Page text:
Paying Taxes 2010-The global picture

This page in:

The latest publication of the Doing Business franchise is out: Paying Taxes 2010-The global picture.

The study measures tax systems from the point of view of a domestic company complying with the different tax laws and regulations in each economy. The case study company is a small to medium-size manufacturer and retailer, deliberately chosen to ensure that its business can be identified with and compared worldwide.

For the second year in a row Maldives, Qatar and Hong Kong have taken the top three spots as the easiest places to pay taxes. Maldives has been the top performer since the first report was published in 2007.

Some of the report's key findings include:

  • The top reformer was Timor-Leste, which introduced a new tax law, streamlined the business tax regime, and simplified tax administration.
  • Between June 2008 and May 2009, 45 economies made it easier to pay taxes as measured by Doing Business, almost 25% more than in the previous year.
  • Eastern Europe and Central Asia had the most reforms for the third year in a row, with 10 economies reforming.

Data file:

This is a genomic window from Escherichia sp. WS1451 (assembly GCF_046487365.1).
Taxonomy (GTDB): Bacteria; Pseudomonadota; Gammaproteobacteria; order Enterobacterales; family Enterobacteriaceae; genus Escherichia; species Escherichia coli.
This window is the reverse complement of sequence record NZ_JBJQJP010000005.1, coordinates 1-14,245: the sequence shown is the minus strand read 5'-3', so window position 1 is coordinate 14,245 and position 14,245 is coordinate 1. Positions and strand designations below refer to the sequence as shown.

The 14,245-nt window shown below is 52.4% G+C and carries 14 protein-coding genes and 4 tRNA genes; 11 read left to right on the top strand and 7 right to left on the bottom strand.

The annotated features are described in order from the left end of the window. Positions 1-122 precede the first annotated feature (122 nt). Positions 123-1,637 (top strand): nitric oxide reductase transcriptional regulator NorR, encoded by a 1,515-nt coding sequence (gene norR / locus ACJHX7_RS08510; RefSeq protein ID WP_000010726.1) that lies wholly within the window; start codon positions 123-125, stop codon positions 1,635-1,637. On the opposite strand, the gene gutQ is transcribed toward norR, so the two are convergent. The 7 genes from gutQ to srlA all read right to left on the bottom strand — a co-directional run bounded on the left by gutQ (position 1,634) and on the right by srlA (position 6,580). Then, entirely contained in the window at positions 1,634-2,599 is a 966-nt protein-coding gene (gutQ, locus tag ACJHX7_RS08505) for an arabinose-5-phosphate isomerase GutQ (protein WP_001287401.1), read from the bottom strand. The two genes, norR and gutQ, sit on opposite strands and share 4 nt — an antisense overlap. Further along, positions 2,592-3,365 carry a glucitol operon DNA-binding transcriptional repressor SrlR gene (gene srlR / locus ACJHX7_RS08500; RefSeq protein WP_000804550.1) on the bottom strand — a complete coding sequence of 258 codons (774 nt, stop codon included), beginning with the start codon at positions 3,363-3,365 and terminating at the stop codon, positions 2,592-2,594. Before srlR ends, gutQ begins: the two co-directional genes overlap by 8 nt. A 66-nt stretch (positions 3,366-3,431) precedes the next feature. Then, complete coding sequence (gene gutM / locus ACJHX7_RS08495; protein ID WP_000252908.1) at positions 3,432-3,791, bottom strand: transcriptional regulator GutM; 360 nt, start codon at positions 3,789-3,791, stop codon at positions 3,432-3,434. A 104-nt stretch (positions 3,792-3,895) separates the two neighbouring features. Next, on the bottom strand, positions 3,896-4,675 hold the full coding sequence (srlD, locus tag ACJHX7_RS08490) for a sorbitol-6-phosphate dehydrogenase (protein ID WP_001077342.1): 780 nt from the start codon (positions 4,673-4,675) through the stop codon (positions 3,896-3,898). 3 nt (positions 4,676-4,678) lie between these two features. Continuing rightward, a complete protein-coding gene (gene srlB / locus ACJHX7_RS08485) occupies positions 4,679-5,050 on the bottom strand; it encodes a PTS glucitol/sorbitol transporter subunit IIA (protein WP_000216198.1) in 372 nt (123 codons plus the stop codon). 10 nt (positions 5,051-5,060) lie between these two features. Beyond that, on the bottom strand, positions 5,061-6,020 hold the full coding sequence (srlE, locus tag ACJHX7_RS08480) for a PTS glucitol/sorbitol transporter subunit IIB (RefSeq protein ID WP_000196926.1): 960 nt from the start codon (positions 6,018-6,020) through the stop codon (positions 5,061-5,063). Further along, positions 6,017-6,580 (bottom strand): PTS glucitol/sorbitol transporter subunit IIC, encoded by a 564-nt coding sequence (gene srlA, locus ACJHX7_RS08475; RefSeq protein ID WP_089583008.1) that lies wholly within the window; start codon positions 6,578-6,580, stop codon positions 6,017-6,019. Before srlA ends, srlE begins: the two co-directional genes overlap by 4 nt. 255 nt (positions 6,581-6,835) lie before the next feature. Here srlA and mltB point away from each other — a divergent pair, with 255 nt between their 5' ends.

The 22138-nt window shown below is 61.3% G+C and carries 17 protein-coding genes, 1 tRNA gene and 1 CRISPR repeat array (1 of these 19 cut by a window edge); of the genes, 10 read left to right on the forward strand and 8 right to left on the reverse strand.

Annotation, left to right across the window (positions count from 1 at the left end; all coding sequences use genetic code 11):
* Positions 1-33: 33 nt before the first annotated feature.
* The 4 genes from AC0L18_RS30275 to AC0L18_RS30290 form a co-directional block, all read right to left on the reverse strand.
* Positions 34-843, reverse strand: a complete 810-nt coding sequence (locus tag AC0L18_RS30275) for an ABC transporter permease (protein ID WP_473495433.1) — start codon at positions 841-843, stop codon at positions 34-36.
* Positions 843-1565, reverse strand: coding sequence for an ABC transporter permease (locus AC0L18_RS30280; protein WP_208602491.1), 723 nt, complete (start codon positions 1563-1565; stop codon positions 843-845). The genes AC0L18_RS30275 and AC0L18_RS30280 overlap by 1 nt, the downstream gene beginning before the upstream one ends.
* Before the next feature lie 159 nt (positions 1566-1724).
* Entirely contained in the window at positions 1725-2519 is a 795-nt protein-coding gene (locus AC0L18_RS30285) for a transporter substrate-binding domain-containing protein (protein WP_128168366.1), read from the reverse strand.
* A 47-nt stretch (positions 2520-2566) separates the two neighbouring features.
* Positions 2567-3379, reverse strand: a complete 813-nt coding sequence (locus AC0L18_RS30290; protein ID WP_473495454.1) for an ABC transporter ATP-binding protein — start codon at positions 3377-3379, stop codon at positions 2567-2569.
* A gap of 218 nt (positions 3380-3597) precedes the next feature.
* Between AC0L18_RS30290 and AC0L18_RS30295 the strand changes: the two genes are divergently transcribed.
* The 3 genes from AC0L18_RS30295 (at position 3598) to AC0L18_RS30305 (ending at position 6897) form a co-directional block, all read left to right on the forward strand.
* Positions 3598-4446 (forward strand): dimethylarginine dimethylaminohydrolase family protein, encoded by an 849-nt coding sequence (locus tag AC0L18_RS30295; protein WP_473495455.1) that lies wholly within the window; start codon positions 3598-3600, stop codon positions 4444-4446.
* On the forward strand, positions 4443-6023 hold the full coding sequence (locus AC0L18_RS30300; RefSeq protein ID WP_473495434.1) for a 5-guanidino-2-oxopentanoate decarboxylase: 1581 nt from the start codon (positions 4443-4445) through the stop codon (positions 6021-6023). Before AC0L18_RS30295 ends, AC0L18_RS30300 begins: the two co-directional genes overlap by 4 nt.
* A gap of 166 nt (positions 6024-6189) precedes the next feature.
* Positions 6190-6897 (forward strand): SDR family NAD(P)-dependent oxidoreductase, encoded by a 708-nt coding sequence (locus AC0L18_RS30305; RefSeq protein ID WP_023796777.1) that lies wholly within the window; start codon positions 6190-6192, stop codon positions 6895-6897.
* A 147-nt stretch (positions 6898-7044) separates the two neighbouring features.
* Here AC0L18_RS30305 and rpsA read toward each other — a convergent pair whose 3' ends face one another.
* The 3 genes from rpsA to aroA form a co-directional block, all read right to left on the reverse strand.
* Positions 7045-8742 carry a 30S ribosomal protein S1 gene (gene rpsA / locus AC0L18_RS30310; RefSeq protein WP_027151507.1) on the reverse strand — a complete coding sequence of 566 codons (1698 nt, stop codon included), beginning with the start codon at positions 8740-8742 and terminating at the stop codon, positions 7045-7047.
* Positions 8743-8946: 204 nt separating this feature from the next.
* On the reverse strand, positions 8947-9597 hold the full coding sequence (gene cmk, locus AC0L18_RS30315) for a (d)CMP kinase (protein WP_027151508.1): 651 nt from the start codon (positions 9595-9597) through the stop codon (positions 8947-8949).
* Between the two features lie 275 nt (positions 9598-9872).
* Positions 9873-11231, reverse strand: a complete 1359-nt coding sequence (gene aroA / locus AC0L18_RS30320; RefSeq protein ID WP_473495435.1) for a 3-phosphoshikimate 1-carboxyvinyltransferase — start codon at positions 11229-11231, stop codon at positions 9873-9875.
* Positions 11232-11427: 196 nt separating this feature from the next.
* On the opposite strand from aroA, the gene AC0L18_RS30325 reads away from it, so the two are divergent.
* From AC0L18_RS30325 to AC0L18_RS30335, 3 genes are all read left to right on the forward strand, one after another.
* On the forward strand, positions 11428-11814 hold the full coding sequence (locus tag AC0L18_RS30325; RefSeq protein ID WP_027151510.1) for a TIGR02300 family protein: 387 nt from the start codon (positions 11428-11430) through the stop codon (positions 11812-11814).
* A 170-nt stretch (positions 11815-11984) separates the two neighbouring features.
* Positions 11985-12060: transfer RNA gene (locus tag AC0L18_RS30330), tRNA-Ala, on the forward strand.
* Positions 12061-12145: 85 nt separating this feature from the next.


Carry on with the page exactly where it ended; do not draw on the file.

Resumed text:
• Around the world on average, the case study company faces a total tax rate (percentage of profit paid out in taxes) of 48.3% and spends 286 hours a year, and makes 31 tax payments, to comply with tax laws.
  • The time to comply with tax requirements ranges from 212 hours a year on average in OECD high-income economies to 638 in Latin America.
  • The number of payments also varies widely. The company makes the most payments in Eastern Europe and Central Asia, 53 a year on average. It makes the fewest in OECD high-income economies, just 14 on average.
  • Survey respondents identified the way tax audits are dealt with and the approach of the tax authorities as the elements of the tax system most in need of improvement.

PricewaterhouseCoopers contributed to the report, giving its perspective on the data via case studies in various countries. The consultancy concludes:

Tax reform remains firmly on the government agenda. Through its Doing Business indicators, the World Bank Group has recorded tax reforms in 104 economies around the world during the five years of the Paying Taxes study. The recession is not likely to lessen the pace of these changes. The downturn has reduced corporate profitability and slowed investment and transaction activity, thus reducing government tax revenues from business. The challenge for government is not only to rebuild revenues, but also to help businesses survive through a difficult time and position themselves best for recovery, while also exploring possibilities for easing complexity and administrative burden.

Benjamin Franklin once famously quipped, "In this world nothing can be said to be certain, except death and taxes." Thanks to the Doing Business team, the latter is becoming a little less painful.


Join the Conversation

The content of this field is kept private and will not be shown publicly
Remaining characters: 1000